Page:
LOCAL NEWS

Stormwater drainage improvements on the ballot

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Cedar Park voters will decide on a ballot measure that would divert an eighth of a cent from the city’s Type A Sales Tax Fund to the general fund to help pay for stormwater drainage and related street repairs in this Saturday’s local election.

The measure would provide for a stormwater drainage program by reallocating one quarter of the revenue, or what amounts to an eighth of a cent, that currently goes to the Type A fund. Existing sales tax and property tax rates would not be increased by the measure. 

The Type A fund provides for economic development activities. The H-E-B Center is one of the most notable ventures funded by the Type A fund. Others include the incentive programs that helped bring Dana Corporation and Voltabox to the area. 

Based on 2017 sales tax revenues, the reallocation would generate about $1.8 million for stormwater drainage and related street repairs in 2019. The Type A fund would be left with about $5.4 million to continue its economic development activities which include recruiting and retention of businesses.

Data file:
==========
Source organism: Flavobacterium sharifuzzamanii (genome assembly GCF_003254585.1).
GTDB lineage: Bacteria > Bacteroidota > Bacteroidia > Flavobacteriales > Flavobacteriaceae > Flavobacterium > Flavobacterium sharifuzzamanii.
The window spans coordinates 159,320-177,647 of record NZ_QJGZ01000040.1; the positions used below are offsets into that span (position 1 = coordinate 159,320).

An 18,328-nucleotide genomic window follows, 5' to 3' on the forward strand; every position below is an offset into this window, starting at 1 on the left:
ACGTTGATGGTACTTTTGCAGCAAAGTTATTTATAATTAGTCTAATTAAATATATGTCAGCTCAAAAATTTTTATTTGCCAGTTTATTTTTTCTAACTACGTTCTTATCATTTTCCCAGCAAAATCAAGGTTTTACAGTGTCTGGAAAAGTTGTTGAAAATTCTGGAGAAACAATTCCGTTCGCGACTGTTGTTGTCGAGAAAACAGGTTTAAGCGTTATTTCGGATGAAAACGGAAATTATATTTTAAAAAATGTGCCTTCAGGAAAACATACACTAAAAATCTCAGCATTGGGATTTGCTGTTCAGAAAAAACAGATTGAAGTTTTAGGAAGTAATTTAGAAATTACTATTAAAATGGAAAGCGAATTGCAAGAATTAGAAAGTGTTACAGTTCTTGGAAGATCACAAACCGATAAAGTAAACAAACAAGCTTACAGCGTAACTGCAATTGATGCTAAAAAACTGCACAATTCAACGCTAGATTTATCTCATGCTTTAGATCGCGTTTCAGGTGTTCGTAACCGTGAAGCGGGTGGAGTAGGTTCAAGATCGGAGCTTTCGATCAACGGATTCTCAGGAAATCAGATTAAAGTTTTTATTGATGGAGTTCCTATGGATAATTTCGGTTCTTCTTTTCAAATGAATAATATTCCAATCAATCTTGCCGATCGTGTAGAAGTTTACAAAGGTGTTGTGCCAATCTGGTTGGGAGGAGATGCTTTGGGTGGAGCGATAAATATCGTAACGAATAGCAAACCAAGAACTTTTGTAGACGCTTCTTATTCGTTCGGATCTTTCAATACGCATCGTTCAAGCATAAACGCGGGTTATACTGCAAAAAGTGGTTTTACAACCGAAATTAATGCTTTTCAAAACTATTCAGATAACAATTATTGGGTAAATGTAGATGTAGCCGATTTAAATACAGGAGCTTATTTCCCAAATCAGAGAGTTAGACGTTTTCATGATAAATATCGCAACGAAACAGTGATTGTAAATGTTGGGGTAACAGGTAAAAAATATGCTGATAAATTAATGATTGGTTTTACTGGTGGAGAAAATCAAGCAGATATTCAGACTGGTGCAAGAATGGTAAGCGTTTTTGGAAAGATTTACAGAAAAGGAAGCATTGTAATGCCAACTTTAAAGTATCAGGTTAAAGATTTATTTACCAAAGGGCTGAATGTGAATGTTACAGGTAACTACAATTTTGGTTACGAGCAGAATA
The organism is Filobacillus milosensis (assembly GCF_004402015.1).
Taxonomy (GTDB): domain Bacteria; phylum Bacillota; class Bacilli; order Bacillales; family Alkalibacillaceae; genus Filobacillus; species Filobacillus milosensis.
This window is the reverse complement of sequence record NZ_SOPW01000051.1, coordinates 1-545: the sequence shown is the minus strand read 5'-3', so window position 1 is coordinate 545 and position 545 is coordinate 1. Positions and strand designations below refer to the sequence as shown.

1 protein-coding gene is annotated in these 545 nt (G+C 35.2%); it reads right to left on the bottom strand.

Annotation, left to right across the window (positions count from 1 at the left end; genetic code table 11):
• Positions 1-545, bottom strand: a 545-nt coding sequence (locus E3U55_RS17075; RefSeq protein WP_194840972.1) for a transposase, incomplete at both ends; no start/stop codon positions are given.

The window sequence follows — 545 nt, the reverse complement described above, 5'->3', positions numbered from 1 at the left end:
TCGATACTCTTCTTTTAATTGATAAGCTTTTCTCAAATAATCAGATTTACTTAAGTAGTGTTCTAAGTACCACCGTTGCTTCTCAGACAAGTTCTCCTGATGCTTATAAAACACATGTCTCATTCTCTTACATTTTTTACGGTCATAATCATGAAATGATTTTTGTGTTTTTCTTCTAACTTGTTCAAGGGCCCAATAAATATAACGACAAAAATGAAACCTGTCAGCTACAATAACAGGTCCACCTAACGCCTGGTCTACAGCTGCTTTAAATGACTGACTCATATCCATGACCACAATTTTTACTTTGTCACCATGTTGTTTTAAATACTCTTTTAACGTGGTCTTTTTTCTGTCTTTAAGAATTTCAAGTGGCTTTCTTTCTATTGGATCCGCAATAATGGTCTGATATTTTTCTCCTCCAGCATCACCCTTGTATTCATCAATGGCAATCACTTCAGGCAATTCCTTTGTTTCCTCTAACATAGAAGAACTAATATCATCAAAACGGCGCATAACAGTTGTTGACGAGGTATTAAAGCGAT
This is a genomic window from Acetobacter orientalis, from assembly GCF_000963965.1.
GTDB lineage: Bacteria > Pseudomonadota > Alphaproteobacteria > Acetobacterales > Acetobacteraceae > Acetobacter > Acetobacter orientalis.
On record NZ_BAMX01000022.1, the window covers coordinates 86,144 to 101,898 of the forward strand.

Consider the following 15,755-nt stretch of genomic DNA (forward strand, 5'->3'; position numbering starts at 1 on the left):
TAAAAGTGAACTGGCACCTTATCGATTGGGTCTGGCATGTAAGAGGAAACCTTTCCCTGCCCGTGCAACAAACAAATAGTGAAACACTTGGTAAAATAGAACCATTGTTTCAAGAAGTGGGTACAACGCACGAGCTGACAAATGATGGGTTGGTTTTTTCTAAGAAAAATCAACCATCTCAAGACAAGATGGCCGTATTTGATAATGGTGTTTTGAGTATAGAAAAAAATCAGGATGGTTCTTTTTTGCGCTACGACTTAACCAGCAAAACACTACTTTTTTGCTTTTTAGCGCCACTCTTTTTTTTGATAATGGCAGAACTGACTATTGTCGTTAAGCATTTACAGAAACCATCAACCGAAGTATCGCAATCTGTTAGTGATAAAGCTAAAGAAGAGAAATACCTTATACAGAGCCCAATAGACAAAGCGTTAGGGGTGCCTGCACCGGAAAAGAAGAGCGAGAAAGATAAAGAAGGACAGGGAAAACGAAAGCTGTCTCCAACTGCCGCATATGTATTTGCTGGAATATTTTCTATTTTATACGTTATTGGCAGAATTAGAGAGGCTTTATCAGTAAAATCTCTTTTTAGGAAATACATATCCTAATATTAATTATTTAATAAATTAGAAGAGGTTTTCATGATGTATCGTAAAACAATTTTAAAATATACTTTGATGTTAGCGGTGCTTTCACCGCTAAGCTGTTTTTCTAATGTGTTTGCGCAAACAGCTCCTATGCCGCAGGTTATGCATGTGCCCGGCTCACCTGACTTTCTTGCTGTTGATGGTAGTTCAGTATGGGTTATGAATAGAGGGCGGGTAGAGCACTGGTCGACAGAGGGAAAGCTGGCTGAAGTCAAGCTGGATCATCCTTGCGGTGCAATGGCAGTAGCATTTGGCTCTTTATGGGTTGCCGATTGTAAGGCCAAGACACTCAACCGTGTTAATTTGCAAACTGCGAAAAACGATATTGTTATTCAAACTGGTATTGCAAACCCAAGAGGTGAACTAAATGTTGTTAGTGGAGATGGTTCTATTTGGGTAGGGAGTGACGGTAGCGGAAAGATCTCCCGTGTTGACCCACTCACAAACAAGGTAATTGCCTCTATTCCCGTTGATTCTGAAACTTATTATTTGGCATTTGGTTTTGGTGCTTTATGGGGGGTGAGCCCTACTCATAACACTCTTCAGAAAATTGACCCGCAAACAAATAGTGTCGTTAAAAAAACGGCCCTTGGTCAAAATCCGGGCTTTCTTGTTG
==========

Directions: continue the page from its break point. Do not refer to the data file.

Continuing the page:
Cedar Park currently pays approximately $675,000 per year for ongoing maintenance as well as state and federal compliance costs related to stormwater drainage. City-provided documents show that Cedar Park needs an additional $225,000 annually to cover program management costs and help oversee approximately $38 million in large-scale projects that will be funded in part by FEMA grants.

Those grant programs require the city to provide matching funds. The additional revenue generated by the reallocation would enable Cedar Park to apply for several grants to offset the cost of some of the large, high-priority projects.

According to a city-provided document, Cedar Park has explored other options to pay for additional stormwater drainage costs, including a drainage utility fee and special taxing districts. However, the measure on the ballot Saturday, May 5, would allow for program management costs without raising sales or property taxes or adding new fees.

If approved, the reallocation would go into effect on Oct. 1 for the fiscal year 2019. 


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